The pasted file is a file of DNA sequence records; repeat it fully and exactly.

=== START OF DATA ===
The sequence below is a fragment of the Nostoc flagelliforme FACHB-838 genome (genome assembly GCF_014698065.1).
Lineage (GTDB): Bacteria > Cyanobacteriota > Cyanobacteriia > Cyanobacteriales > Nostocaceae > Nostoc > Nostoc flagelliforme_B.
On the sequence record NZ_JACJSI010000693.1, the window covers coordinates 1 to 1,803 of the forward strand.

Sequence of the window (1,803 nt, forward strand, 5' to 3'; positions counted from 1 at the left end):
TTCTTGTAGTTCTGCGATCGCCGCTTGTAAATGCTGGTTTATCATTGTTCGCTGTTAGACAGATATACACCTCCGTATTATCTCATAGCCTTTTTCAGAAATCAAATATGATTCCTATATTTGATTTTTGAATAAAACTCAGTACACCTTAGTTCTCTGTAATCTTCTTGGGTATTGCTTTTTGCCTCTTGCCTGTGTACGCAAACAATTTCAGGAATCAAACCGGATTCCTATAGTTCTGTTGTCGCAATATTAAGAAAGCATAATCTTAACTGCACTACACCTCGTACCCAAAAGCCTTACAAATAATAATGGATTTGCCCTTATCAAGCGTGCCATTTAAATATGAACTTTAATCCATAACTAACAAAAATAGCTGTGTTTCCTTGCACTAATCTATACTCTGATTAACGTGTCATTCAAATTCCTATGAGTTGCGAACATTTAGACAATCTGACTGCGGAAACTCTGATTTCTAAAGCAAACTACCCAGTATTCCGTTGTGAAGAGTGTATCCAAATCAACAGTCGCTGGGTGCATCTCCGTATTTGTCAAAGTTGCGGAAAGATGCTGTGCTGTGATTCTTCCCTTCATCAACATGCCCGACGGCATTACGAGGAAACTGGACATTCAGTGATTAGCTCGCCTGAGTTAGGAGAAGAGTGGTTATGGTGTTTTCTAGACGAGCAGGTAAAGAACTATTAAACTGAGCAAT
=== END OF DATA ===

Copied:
The sequence below is a fragment of the Nostoc flagelliforme FACHB-838 genome (genome assembly GCF_014698065.1).
Lineage (GTDB): Bacteria > Cyanobacteriota > Cyanobacteriia > Cyanobacteriales > Nostocaceae > Nostoc > Nostoc flagelliforme_B.
On the sequence record NZ_JACJSI010000693.1, the window covers coordinates 1 to 1,803 of the forward strand.

Sequence of the window (1,803 nt, forward strand, 5' to 3'; positions counted from 1 at the left end):
TTCTTGTAGTTCTGCGATCGCCGCTTGTAAATGCTGGTTTATCATTGTTCGCTGTTAGACAGATATACACCTCCGTATTATCTCATAGCCTTTTTCAGAAATCAAATATGATTCCTATATTTGATTTTTGAATAAAACTCAGTACACCTTAGTTCTCTGTAATCTTCTTGGGTATTGCTTTTTGCCTCTTGCCTGTGTACGCAAACAATTTCAGGAATCAAACCGGATTCCTATAGTTCTGTTGTCGCAATATTAAGAAAGCATAATCTTAACTGCACTACACCTCGTACCCAAAAGCCTTACAAATAATAATGGATTTGCCCTTATCAAGCGTGCCATTTAAATATGAACTTTAATCCATAACTAACAAAAATAGCTGTGTTTCCTTGCACTAATCTATACTCTGATTAACGTGTCATTCAAATTCCTATGAGTTGCGAACATTTAGACAATCTGACTGCGGAAACTCTGATTTCTAAAGCAAACTACCCAGTATTCCGTTGTGAAGAGTGTATCCAAATCAACAGTCGCTGGGTGCATCTCCGTATTTGTCAAAGTTGCGGAAAGATGCTGTGCTGTGATTCTTCCCTTCATCAACATGCCCGACGGCATTACGAGGAAACTGGACATTCAGTGATTAGCTCGCCTGAGTTAGGAGAAGAGTGGTTATGGTGTTTTCTAGACGAGCAGGTAAAGAACTATTAAACTGAGCAAT